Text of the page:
DAVID FROST: Now will you, will you in that case Gordon, you mentioned this earlier on but just spelling it out, will you therefore, after this week is over, go out as you said you've been discussing with the Prime Minister with a patriotic case for Europe, will you go out and campaign for a change in the conditioning of people's minds about Europe?

Will you do that because the YouGov poll two or three weeks ago showed that only if you do that could there be a majority, 11 per cent majority in favour of joining the euro. Are you going to really go out and campaign for Europe?

GORDON BROWN: I'm going to campaign for Europe, it's what is right, it's what I've always believed in, it's been part of everything that I've done. I think the important thing to recognise, however, is this is not about the short term movements of public opinion.

These are long term decisions about the future of our country, long term decisions that cannot be made on the basis of this poll or that poll, it's got to be about how you assess the national economic interest. I did something unpopular in 1997 with some people, making the Bank of England independent and then freezing public expenditure, and my watchwords were get stability and have a prudent economic policy, and it's these same principles, these watchwords, that even although there are 18 studies and many background reports, that's what's going to guide how we interpret the national economic interest.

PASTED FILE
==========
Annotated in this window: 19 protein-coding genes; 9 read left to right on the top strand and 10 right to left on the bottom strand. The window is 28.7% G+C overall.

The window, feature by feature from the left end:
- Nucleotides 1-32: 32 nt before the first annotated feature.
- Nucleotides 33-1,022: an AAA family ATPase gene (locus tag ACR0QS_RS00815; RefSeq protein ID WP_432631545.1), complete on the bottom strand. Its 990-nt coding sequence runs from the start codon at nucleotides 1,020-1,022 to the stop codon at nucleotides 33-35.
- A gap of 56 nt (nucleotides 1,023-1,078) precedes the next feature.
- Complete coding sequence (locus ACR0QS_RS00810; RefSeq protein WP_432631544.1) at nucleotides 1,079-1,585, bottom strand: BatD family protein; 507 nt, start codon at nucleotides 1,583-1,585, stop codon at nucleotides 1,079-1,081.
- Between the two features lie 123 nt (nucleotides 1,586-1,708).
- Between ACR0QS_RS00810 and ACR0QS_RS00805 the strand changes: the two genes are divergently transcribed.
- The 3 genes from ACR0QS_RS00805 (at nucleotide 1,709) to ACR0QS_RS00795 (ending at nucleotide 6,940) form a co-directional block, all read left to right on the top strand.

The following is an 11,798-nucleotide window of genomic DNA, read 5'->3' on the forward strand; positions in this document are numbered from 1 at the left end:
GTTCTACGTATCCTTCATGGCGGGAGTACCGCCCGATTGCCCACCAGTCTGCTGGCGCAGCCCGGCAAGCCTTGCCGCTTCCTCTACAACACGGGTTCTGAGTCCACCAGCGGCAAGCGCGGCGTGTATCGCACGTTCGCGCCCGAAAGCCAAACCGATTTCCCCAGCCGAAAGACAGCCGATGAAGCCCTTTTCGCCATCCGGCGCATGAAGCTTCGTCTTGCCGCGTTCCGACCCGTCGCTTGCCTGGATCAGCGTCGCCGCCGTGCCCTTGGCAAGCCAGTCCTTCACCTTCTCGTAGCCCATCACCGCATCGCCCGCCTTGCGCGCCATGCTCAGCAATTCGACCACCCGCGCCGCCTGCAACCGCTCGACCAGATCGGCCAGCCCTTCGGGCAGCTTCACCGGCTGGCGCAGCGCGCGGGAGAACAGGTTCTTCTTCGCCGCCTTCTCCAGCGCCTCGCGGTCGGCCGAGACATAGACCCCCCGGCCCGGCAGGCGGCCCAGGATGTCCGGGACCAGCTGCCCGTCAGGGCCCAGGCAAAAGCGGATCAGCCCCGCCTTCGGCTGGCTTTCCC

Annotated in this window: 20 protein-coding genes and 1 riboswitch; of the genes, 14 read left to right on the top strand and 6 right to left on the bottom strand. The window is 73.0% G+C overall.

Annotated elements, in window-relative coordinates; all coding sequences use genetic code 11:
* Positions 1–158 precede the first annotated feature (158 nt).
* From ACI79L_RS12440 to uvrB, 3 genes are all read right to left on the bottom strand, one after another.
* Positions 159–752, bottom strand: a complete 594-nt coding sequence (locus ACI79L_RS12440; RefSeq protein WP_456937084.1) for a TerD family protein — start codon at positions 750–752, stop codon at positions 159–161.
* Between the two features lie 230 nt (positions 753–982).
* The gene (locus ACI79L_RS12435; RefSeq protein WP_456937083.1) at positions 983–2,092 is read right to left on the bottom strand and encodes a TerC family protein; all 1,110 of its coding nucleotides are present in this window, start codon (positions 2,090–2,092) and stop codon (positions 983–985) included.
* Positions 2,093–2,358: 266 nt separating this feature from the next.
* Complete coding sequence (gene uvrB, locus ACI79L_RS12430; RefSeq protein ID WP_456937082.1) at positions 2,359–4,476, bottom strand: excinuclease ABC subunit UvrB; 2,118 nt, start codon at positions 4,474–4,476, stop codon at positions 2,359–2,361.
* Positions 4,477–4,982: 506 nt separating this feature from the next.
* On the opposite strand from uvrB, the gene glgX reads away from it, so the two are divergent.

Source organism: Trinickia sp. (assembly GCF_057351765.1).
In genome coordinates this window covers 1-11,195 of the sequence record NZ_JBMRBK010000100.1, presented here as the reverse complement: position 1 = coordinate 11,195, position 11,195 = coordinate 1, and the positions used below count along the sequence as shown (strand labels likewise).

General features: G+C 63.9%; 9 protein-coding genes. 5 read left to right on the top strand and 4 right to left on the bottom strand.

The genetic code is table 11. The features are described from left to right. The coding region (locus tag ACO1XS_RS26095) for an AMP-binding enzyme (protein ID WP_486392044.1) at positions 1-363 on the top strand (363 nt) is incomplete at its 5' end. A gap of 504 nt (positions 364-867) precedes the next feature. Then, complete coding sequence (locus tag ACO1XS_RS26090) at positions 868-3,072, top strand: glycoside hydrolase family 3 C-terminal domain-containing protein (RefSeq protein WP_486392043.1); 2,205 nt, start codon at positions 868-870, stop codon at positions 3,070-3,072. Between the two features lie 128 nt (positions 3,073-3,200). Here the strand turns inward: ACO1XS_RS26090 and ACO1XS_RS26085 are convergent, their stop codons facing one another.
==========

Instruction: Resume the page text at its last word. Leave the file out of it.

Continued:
DAVID FROST: And because the FT said the formula for meeting the economic tests as a prerequisite for ministers even to work towards euro membership has hampered the economic convergence that would help ease Britain's entrance. So you're going to campaign for Europe, are you going to campaign for the euro?

GORDON BROWN: For the principle of the euro, yes, and I'll make the decisions about and announce them, because these are Cabinet decisions that we made on Thursday, tomorrow, and again, if you're patient David, I'm happy to come back and talk about them later and how we've assessed this, but I think the public will be very interested to see, because we've looked at the whole economy, we've looked at the financial services, we've looked at housing, we've looked at investment, we've looked at jobs, what matters to people is that they will be better off not worse off by the decisions that governments make.

And, you know, the trust in governments depends on you being able to make the right decisions and to show people you are working in their interests and not for some political formula, not based on focus groups or opinion polls, doing the right thing by people. And that's why I have taken so much care, and so has the Treasury, to do such a rigorous assessment.

DAVID FROST: And Peter Hains says he's delighted that there's going to be a full time president of the European Commission. Are you delighted about that? He thinks it will make the EU more efficient.

GORDON BROWN: There is a full time president of the European Commission at the moment. What is being proposed is that the Council, that's the Council of Ministers - and that's the answer, you know, to Iain Duncan Smith's point - this is an intergovernmental approach, nation states coming together.

Someone who chairs their business being appointed the president, as the chairman of their business, and representing the nation states, not the Commission, representing nation states as they come together. And you see, there are so many prejudices have been built up over the years and myths that the Conservatives are contributing to about Europe, I believe we should sweep aside these prejudices.

I think most people in our country know that it's worth our while and good to be part of the European Union because 60 per cent of our trade is with the European Union.